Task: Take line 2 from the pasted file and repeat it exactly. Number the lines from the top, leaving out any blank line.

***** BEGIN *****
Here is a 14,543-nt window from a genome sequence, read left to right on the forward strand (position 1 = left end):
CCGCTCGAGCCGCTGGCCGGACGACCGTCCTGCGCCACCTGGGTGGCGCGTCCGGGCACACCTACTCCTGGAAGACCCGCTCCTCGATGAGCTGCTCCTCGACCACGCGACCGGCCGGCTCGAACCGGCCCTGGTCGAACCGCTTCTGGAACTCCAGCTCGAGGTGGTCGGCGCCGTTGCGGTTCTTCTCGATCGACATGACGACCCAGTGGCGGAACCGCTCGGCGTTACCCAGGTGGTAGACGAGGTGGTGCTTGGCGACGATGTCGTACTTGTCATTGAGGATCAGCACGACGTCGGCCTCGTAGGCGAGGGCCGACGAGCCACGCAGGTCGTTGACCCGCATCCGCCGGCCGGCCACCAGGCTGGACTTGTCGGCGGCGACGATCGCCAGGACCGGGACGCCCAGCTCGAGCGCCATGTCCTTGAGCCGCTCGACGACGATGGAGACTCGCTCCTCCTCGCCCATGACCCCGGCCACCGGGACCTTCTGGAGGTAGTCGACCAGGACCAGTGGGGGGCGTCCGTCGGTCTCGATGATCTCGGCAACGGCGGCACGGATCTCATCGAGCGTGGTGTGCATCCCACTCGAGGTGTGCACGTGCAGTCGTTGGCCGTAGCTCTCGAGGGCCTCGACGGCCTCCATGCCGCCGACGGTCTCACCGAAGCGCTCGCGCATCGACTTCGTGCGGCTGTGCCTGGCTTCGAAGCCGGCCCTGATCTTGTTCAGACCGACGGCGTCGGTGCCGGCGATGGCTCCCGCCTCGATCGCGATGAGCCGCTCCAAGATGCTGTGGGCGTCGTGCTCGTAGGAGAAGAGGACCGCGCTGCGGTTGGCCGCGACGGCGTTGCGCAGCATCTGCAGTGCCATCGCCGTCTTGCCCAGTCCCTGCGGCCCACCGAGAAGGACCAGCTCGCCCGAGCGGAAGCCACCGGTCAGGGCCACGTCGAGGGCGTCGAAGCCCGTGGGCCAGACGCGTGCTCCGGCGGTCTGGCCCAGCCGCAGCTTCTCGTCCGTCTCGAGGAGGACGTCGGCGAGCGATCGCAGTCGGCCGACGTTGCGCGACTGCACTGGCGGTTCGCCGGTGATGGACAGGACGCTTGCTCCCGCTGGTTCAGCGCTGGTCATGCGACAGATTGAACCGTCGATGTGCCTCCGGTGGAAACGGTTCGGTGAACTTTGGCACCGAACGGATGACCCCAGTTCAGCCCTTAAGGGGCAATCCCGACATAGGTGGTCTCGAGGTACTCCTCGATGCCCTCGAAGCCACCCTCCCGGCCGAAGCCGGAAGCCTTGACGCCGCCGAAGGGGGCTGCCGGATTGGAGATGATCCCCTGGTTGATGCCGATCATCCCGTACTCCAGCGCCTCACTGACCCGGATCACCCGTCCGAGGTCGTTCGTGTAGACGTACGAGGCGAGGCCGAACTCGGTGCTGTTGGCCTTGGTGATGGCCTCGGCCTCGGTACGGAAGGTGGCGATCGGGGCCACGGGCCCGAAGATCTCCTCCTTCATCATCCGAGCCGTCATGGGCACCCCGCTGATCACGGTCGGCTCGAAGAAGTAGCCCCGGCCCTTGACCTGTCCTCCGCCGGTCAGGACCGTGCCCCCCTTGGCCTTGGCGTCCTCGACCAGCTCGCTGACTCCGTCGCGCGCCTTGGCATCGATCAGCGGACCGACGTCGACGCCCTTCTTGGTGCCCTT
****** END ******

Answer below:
CCGCTCGAGCCGCTGGCCGGACGACCGTCCTGCGCCACCTGGGTGGCGCGTCCGGGCACACCTACTCCTGGAAGACCCGCTCCTCGATGAGCTGCTCCTCGACCACGCGACCGGCCGGCTCGAACCGGCCCTGGTCGAACCGCTTCTGGAACTCCAGCTCGAGGTGGTCGGCGCCGTTGCGGTTCTTCTCGATCGACATGACGACCCAGTGGCGGAACCGCTCGGCGTTACCCAGGTGGTAGACGAGGTGGTGCTTGGCGACGATGTCGTACTTGTCATTGAGGATCAGCACGACGTCGGCCTCGTAGGCGAGGGCCGACGAGCCACGCAGGTCGTTGACCCGCATCCGCCGGCCGGCCACCAGGCTGGACTTGTCGGCGGCGACGATCGCCAGGACCGGGACGCCCAGCTCGAGCGCCATGTCCTTGAGCCGCTCGACGACGATGGAGACTCGCTCCTCCTCGCCCATGACCCCGGCCACCGGGACCTTCTGGAGGTAGTCGACCAGGACCAGTGGGGGGCGTCCGTCGGTCTCGATGATCTCGGCAACGGCGGCACGGATCTCATCGAGCGTGGTGTGCATCCCACTCGAGGTGTGCACGTGCAGTCGTTGGCCGTAGCTCTCGAGGGCCTCGACGGCCTCCATGCCGCCGACGGTCTCACCGAAGCGCTCGCGCATCGACTTCGTGCGGCTGTGCCTGGCTTCGAAGCCGGCCCTGATCTTGTTCAGACCGACGGCGTCGGTGCCGGCGATGGCTCCCGCCTCGATCGCGATGAGCCGCTCCAAGATGCTGTGGGCGTCGTGCTCGTAGGAGAAGAGGACCGCGCTGCGGTTGGCCGCGACGGCGTTGCGCAGCATCTGCAGTGCCATCGCCGTCTTGCCCAGTCCCTGCGGCCCACCGAGAAGGACCAGCTCGCCCGAGCGGAAGCCACCGGTCAGGGCCACGTCGAGGGCGTCGAAGCCCGTGGGCCAGACGCGTGCTCCGGCGGTCTGGCCCAGCCGCAGCTTCTCGTCCGTCTCGAGGAGGACGTCGGCGAGCGATCGCAGTCGGCCGACGTTGCGCGACTGCACTGGCGGTTCGCCGGTGATGGACAGGACGCTTGCTCCCGCTGGTTCAGCGCTGGTCATGCGACAGATTGAACCGTCGATGTGCCTCCGGTGGAAACGGTTCGGTGAACTTTGGCACCGAACGGATGACCCCAGTTCAGCCCTTAAGGGGCAATCCCGACATAGGTGGTCTCGAGGTACTCCTCGATGCCCTCGAAGCCACCCTCCCGGCCGAAGCCGGAAGCCTTGACGCCGCCGAAGGGGGCTGCCGGATTGGAGATGATCCCCTGGTTGATGCCGATCATCCCGTACTCCAGCGCCTCACTGACCCGGATCACCCGTCCGAGGTCGTTCGTGTAGACGTACGAGGCGAGGCCGAACTCGGTGCTGTTGGCCTTGGTGATGGCCTCGGCCTCGGTACGGAAGGTGGCGATCGGGGCCACGGGCCCGAAGATCTCCTCCTTCATCATCCGAGCCGTCATGGGCACCCCGCTGATCACGGTCGGCTCGAAGAAGTAGCCCCGGCCCTTGACCTGTCCTCCGCCGGTCAGGACCGTGCCCCCCTTGGCCTTGGCGTCCTCGACCAGCTCGCTGACTCCGTCGCGCGCCTTGGCATCGATCAGCGGACCGACGTCGACGCCCTTCTTGGTGCCCTT